Ears on skull are more skull, not ears

The 14th century Church of Santa Luciella ai Librai in Naples’ ancient historic center is one of the architectural and artistic gem boxes of the city. Beneath the majolica tile floor, through the sacristy and down a staircase is a hypogeum containing dozens of skulls arranged along shelves high on the walls. One of them has ears.

The small church was founded around 1327 by Bartholemew of Capua, legal and political adviser to Charles II of Anjou, then king of Naples. By 1629 it was dedicated to the guild of millers, but shortly thereafter it switched to the pipernieri, the sculptors who carved piperno marble and other hard stones. They dedicated the church to  Saint Lucy, protector of eyesight, to keep their eyes safe from the sharp fragments that flew everywhere when they chiseled stone.

For centuries the eared skull in the basement was venerated, a unique example of Naples’ cult of souls of in Purgatory. People would sort of adopt the disarticulated skull of an unknown and pray for its abandoned soul. That soul, once lifted out of Purgatory into Paradise, would then return the favor by extending grace to the person who had helped them get there. The skull with ears held special attraction because its auricular appendages, believed to be ear cartilage that was naturally mummified, could “hear” the prayers and petitions for grace.

Santa Luciella was taken over by another confraternity in 1748 which extensively refurbished it. The current configuration of the church largely dates to this period. It was still in use until the end of the 20th century. The earthquake that devastated Naples in 1980 heavily damaged the church and it was closed for safety reasons. The church was abandoned and the skull with ears became relegated to the ranks of legend.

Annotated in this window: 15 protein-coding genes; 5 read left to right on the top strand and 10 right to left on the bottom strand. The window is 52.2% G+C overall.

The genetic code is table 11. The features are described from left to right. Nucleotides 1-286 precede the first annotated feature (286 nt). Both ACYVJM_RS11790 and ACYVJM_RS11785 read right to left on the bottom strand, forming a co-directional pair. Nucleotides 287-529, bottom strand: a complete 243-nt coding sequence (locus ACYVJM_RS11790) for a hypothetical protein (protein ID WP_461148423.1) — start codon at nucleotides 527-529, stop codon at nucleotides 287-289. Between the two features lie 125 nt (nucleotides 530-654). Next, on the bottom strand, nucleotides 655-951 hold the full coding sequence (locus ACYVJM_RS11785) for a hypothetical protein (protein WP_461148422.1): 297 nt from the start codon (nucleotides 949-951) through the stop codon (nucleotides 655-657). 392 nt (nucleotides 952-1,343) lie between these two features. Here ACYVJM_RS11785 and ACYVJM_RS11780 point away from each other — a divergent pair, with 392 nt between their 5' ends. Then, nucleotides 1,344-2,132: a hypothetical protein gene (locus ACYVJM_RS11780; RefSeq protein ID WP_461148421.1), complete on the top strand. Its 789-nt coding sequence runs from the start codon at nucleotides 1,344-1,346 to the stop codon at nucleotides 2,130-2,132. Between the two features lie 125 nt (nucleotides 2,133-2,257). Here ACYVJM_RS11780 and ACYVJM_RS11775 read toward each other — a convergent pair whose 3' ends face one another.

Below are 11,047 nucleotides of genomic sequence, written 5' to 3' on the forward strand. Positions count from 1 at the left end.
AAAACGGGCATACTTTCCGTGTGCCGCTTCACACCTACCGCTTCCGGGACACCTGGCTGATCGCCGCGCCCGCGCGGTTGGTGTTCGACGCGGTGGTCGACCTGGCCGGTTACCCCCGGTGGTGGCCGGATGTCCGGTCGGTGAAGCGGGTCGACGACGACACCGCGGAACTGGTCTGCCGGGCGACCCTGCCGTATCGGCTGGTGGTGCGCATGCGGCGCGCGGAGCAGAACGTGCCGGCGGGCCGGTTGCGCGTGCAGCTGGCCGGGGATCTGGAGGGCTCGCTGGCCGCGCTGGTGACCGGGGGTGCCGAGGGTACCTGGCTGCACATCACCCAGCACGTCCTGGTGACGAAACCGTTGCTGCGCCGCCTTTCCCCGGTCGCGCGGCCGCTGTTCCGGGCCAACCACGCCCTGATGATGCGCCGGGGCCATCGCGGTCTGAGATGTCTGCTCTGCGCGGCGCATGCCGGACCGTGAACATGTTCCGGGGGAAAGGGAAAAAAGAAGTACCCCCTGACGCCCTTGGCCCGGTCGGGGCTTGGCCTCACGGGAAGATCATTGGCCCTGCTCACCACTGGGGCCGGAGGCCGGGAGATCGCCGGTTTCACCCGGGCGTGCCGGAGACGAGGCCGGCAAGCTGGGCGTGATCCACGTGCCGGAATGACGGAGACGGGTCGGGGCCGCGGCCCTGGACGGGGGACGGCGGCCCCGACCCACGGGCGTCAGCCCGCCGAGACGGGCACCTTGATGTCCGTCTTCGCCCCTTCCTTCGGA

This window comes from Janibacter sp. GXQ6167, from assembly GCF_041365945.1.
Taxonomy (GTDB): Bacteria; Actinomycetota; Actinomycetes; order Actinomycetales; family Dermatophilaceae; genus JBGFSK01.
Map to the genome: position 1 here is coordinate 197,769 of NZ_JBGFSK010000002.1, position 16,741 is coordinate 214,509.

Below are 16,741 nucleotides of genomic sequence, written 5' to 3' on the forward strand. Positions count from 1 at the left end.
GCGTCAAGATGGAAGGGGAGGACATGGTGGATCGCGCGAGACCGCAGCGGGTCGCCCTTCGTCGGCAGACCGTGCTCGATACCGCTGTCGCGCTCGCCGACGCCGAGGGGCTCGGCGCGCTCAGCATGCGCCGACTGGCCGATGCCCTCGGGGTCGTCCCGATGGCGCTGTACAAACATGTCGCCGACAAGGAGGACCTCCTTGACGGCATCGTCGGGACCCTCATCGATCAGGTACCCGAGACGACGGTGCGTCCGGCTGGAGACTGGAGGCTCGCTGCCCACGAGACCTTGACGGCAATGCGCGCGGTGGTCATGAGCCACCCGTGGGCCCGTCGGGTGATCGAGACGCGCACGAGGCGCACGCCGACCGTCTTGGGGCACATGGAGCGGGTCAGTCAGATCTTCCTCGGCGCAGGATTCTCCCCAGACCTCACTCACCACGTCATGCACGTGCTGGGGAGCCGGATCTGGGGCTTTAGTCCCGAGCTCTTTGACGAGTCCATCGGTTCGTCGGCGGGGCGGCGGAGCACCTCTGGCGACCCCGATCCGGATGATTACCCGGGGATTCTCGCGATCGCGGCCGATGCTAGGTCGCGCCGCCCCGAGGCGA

It re-emerged as fact when a local organization restored the church and reopened it in 2019. They found the fabled eared skull in the hypogeum, unmoved and undamaged by the earthquake. Researchers have embarked on a new multidisciplinary study of the unique piece. Analysis found that the skull consists of the braincase and nasal bones. It belonged to an adult male who suffered from Porotic hyperostosis, a condition that causes spongy or porous tissue on the cranium, likely the result of chronic malnutrition. He is also missing a sagittal suture. Radiocarbon testing dates the remains to between 1631 and 1668. Naples was struck by a terrible outbreak of plague in 1656, so it’s possible our eared friend was one its many thousands of victims.

The ears held the real surprises. They were not the product of ossified or mummified ear cartilage. Instead they were formed by the squamous portion of the temporal bone at the side of the head were rotated so the curved edges pointed outwards. This gave the skull ear-like protuberances reminiscent of the famous memento mori mosaic from Pompeii that is now in Naples’ National Archaeological Museum.